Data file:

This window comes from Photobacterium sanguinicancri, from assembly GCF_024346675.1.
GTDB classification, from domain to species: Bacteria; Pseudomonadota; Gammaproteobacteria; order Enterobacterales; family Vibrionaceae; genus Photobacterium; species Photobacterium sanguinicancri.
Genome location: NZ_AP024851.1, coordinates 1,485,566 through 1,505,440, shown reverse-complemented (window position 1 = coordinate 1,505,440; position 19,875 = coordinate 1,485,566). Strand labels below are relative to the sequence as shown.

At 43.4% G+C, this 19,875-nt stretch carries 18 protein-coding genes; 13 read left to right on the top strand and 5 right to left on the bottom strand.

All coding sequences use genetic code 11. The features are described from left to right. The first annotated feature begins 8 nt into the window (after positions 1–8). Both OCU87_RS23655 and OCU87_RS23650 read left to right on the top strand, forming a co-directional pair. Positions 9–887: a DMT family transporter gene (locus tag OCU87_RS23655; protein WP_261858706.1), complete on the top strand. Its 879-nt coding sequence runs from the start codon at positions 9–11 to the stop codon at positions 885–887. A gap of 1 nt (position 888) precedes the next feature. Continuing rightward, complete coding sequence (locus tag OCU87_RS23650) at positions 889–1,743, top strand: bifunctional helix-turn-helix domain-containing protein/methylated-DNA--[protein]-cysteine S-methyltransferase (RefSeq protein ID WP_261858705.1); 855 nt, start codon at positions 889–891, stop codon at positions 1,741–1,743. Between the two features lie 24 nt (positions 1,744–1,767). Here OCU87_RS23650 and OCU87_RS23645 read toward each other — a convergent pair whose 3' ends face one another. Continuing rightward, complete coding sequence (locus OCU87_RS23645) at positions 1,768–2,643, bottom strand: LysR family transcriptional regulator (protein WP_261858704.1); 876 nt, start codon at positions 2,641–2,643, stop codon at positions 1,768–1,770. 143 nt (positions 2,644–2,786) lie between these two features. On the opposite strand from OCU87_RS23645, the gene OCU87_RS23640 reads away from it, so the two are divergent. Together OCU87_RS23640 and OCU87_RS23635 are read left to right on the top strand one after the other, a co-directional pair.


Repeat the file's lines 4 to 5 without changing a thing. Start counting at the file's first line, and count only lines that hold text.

At 43.4% G+C, this 19,875-nt stretch carries 18 protein-coding genes; 13 read left to right on the top strand and 5 right to left on the bottom strand.

All coding sequences use genetic code 11. The features are described from left to right. The first annotated feature begins 8 nt into the window (after positions 1–8). Both OCU87_RS23655 and OCU87_RS23650 read left to right on the top strand, forming a co-directional pair. Positions 9–887: a DMT family transporter gene (locus tag OCU87_RS23655; protein WP_261858706.1), complete on the top strand. Its 879-nt coding sequence runs from the start codon at positions 9–11 to the stop codon at positions 885–887. A gap of 1 nt (position 888) precedes the next feature. Continuing rightward, complete coding sequence (locus tag OCU87_RS23650) at positions 889–1,743, top strand: bifunctional helix-turn-helix domain-containing protein/methylated-DNA--[protein]-cysteine S-methyltransferase (RefSeq protein ID WP_261858705.1); 855 nt, start codon at positions 889–891, stop codon at positions 1,741–1,743. Between the two features lie 24 nt (positions 1,744–1,767). Here OCU87_RS23650 and OCU87_RS23645 read toward each other — a convergent pair whose 3' ends face one another. Continuing rightward, complete coding sequence (locus OCU87_RS23645) at positions 1,768–2,643, bottom strand: LysR family transcriptional regulator (protein WP_261858704.1); 876 nt, start codon at positions 2,641–2,643, stop codon at positions 1,768–1,770. 143 nt (positions 2,644–2,786) lie between these two features. On the opposite strand from OCU87_RS23645, the gene OCU87_RS23640 reads away from it, so the two are divergent. Together OCU87_RS23640 and OCU87_RS23635 are read left to right on the top strand one after the other, a co-directional pair.